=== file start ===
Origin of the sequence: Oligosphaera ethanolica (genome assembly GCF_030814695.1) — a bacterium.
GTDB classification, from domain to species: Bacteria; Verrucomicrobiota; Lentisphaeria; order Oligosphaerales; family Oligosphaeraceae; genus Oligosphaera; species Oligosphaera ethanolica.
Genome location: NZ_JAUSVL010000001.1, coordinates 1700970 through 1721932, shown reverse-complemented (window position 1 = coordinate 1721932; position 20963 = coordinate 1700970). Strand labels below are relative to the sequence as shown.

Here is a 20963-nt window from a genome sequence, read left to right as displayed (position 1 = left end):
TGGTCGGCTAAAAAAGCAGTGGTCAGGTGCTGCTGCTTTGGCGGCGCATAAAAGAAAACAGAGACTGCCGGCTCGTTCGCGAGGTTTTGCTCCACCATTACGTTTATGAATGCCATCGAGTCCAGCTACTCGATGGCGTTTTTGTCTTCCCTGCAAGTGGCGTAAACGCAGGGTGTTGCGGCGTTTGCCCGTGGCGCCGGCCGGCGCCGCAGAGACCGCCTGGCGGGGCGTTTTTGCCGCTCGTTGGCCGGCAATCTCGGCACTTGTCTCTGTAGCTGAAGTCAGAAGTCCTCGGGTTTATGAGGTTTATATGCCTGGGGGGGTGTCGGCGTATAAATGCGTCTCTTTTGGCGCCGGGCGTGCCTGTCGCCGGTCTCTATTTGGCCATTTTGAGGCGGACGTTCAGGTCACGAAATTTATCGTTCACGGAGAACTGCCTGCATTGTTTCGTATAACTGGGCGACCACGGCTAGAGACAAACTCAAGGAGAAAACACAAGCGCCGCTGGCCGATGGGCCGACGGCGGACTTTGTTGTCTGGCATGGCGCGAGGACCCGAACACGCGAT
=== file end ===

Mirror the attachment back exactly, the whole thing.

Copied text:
Origin of the sequence: Oligosphaera ethanolica (genome assembly GCF_030814695.1) — a bacterium.
GTDB classification, from domain to species: Bacteria; Verrucomicrobiota; Lentisphaeria; order Oligosphaerales; family Oligosphaeraceae; genus Oligosphaera; species Oligosphaera ethanolica.
Genome location: NZ_JAUSVL010000001.1, coordinates 1700970 through 1721932, shown reverse-complemented (window position 1 = coordinate 1721932; position 20963 = coordinate 1700970). Strand labels below are relative to the sequence as shown.

Here is a 20963-nt window from a genome sequence, read left to right as displayed (position 1 = left end):
TGGTCGGCTAAAAAAGCAGTGGTCAGGTGCTGCTGCTTTGGCGGCGCATAAAAGAAAACAGAGACTGCCGGCTCGTTCGCGAGGTTTTGCTCCACCATTACGTTTATGAATGCCATCGAGTCCAGCTACTCGATGGCGTTTTTGTCTTCCCTGCAAGTGGCGTAAACGCAGGGTGTTGCGGCGTTTGCCCGTGGCGCCGGCCGGCGCCGCAGAGACCGCCTGGCGGGGCGTTTTTGCCGCTCGTTGGCCGGCAATCTCGGCACTTGTCTCTGTAGCTGAAGTCAGAAGTCCTCGGGTTTATGAGGTTTATATGCCTGGGGGGGTGTCGGCGTATAAATGCGTCTCTTTTGGCGCCGGGCGTGCCTGTCGCCGGTCTCTATTTGGCCATTTTGAGGCGGACGTTCAGGTCACGAAATTTATCGTTCACGGAGAACTGCCTGCATTGTTTCGTATAACTGGGCGACCACGGCTAGAGACAAACTCAAGGAGAAAACACAAGCGCCGCTGGCCGATGGGCCGACGGCGGACTTTGTTGTCTGGCATGGCGCGAGGACCCGAACACGCGAT